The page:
Among the works carried out by the convicts was the great cave, which was excavated in the cliff face below the keep of the castle, as a store for the merchandise gained in his widespread smuggling activities. There is still much of the cave to be seen, for it has easily withstood the years and penetrates the cliff some 60 feet, being eight feet wide and twelve feet in height. Local legend, supported by an old map in the Athanaeum Museum at Barnstaple, has it that in Benson's day the cave had two forks, one on each side and perhaps that is where some of the old smugglers' ill-gotten gains still lie. There is no substantial evidence, however, that the cave ever extended farther than can be now seen.
The convicts did their day's work and were then locked up in the fort under guard. Apparently, however, they did not count their blessings, for fourteen of them made their escape in a boat and landed at Hartland Point.
It may have been by this means that the authorities came to hear of the way Benson had defrauded them, for the whole episode was shortly afterwards uncovered. But Benson put on a brazen front. He unashamedly declared that it had been his intention all the time to unload the convicts on Lundy! Was not his contract to take them out of England, and had he not done just that? How the matter ended is not known, except that from then on the authorities kept their eyes on him and gradually his prestige declined.

There is much more about Thomas Benson here in the Devon Villains section, or you might be interested in an in-depth look at his role in the scandal of the sinking of the Nightingale.

Shipwrecks, imagined and real

Day-trippers walking towards the Old Light
Day-trippers walking
towards the Old Light

For much of the year, Atlantic low pressure systems bring severe gales that batter the ships plying the Bristol Channel; Lundy is exposed to these fierce winds, and its rocky coast is a potential hazard to these storm weary vessels.

In 1819 work was begun on the building of a lighthouse on the top of Chapel Hill, the highest point on the island. When completed, two lights shone from the tower. The lower was a fixed light, whereas the rotating upper light flashed every 60 seconds. The light revolved so quickly that the upper light also appeared as a fixed light, and from 5 miles away the two lights merged into one.

The South Light
The South Light

It was this appearance of being a single fixed light that contributed the sinking of the La Jeune Emma on route to Cherbourg in November 1828. The Lundy lights were mistaken for the fixed light of the lighthouse on the island of Ushant off the coast of France, and she hit the rocks off Lundy with the loss of 13 lives.

The lights were extinguished for the last time in 1897 after complaints from mariners that they were completely invisible in the dense fog that often blankets the top of the island even though visibility is good at sea level, and two new lighthouses were built on the North and South extremities of the island. The original lighthouse remains, standing as a reminder of this folly. Today it is known as the Old Light, and serves as one of the Landmark Trust properties used for visitor accommodation.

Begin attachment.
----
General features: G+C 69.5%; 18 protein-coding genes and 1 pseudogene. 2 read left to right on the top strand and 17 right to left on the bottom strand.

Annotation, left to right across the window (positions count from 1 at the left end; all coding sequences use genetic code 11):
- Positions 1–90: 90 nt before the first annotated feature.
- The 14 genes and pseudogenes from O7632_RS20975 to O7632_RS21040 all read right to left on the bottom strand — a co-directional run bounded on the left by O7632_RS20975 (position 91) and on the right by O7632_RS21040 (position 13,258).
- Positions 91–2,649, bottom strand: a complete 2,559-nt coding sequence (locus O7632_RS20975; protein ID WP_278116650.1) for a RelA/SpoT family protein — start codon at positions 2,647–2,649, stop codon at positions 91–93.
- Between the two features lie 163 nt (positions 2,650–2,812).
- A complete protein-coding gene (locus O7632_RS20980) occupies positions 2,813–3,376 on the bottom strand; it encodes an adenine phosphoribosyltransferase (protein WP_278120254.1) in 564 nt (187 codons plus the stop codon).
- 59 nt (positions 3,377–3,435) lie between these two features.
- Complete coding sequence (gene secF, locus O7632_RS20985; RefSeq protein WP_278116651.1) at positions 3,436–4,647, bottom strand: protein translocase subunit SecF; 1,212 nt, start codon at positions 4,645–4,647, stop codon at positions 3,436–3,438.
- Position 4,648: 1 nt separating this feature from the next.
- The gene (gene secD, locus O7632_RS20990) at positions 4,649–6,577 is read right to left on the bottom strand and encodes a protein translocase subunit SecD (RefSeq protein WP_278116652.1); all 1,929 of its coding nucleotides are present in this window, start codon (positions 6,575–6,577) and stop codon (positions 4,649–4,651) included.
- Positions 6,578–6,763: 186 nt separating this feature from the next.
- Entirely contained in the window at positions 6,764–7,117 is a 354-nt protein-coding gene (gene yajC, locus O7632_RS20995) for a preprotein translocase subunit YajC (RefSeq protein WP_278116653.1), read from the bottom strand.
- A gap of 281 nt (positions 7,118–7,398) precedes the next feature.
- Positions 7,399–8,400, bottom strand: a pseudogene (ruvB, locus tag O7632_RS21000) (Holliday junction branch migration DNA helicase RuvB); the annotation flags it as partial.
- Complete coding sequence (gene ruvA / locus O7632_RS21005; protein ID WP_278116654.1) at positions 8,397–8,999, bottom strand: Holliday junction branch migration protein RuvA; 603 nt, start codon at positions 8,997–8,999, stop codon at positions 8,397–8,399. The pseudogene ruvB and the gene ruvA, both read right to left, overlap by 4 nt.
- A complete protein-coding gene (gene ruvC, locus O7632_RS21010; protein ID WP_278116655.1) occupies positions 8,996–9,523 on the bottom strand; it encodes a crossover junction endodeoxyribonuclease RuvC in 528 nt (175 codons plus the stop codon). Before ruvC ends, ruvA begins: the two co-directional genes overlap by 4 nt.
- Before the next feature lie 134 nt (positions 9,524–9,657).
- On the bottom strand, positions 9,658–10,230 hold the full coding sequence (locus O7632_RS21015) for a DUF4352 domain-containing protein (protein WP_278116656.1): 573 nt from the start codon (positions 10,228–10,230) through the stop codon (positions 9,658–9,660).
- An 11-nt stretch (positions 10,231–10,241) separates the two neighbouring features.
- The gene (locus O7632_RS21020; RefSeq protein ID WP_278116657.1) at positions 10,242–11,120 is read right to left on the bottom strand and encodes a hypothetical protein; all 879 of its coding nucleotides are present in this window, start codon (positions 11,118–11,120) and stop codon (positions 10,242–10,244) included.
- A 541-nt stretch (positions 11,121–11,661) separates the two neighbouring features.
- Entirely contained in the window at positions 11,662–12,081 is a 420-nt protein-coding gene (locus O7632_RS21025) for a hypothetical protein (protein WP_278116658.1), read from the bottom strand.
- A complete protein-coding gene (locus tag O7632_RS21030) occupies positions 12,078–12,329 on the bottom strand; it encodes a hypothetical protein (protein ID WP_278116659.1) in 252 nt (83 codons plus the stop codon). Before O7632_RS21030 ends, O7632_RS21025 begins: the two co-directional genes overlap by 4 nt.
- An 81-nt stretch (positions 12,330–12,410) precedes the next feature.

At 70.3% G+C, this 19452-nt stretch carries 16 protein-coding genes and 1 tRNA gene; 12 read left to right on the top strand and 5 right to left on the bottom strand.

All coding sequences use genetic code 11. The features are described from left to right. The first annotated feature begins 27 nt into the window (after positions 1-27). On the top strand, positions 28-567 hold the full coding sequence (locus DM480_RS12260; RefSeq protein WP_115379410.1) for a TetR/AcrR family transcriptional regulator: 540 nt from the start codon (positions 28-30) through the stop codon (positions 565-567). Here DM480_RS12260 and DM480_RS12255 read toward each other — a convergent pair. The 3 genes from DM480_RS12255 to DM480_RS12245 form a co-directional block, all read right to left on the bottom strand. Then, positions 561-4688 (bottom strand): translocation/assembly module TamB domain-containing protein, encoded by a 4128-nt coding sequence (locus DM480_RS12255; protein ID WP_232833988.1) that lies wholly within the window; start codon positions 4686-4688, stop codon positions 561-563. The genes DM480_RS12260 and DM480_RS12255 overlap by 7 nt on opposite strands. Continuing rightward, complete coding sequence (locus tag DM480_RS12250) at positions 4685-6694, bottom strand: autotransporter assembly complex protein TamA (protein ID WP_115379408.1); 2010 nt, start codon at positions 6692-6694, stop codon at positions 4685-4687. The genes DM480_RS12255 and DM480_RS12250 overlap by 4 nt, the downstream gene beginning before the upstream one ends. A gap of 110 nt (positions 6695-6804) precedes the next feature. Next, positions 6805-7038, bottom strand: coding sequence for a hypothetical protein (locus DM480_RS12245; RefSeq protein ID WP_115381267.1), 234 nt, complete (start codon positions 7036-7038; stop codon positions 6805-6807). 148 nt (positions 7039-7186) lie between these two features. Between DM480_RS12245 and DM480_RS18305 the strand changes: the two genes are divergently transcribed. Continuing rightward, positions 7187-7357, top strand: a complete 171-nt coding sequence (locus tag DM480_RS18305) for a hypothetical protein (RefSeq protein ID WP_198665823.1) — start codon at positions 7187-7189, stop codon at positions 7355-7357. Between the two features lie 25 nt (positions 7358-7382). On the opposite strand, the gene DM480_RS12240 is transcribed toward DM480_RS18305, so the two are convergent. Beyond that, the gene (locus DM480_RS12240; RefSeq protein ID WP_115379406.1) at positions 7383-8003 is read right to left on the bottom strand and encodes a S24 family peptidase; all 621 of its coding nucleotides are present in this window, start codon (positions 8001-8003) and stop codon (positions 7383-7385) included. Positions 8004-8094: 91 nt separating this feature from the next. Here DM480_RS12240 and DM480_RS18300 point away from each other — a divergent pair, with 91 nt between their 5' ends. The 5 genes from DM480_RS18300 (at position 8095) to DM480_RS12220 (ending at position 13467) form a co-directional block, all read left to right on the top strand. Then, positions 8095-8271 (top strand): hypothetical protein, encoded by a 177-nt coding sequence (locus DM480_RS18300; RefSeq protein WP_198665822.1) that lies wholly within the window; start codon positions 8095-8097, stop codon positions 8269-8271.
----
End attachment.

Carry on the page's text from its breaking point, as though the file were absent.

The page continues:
Shutter Rock, at the southwest point of the island, was the setting chosen by Charles Kingsley for the wrecking of a Spanish galleon in his historical novel Westward Ho! :

"Lundy!" said Yeo. "The south end! I see the head of the Shutter in the breakers! Hard a-port yet, and get her close-hauled as you can, and the Lord may have mercy on us still! Look at the Spaniard!"
Yes, look at the Spaniard!
On their left hand, as they broached-to, the wall of granite sloped down from the clouds toward an isolated peak of rock, some two hundred feet in height. Then a hundred yards of roaring breaker upon a sunken shelf, across which the race of the tide poured like a cataract; then, amid a column of salt smoke, the Shutter, like a huge black fang, rose waiting for its prey; and between the Shutter and the land, the great galleon loomed dimly through the storm.
He, too, had seen his danger, and tried to broach-to. But his clumsy mass refused to obey the helm; he struggled a moment, half hid in foam; fell away again, and rushed upon his doom.
"Lost! lost! lost!" cried Amyas madly, and throwing up his hands, let go the tiller. Yeo caught it just in time.
"Sir! sir! What are you at? We shall clear the rock yet."
"Yes!" shouted Amyas, in his frenzy; "but he will not!"
Another minute. The galleon gave a sudden jar, and stopped. Then one long heave and bound, as if to free herself. And then her bows lighted clean upon the Shutter.
An awful silence fell on every English soul. They heard not the roaring of wind and surge; they saw not the blinding flashes of the lightning; but they heard one long ear-piercing wail to every saint in heaven rise from five hundred human throats; they saw the mighty ship heel over from the wind, and sweep headlong down the cataract of the race, plunging her yards into the foam, and showing her whole black side even to her keel, till she rolled clean over, and vanished for ever and ever.

HMS Montagu was wrecked on this very same rock in 1906! The three-year-old battleship had been undertaking trials with a new radio and had moved away from Lundy until contact with the Isles of Scilly was made. On her return in fog she ran aground on Shutter Rock and, despite the slow speed she was travelling, became stuck. All attempts to refloat her failed, and salvage continued until 1922 after which the wreck finally broke up and sank.

HMS Montagu aground on Shutter Rock in 1906
HMS Montagu aground on Shutter Rock in 1906


The historical notes on provided much of the material for the account of piracy in the Elizabethan era.
Thanks to John Lerwill for permitting use of part of the transcription of "The North Devon Story" in his Devon History Selection.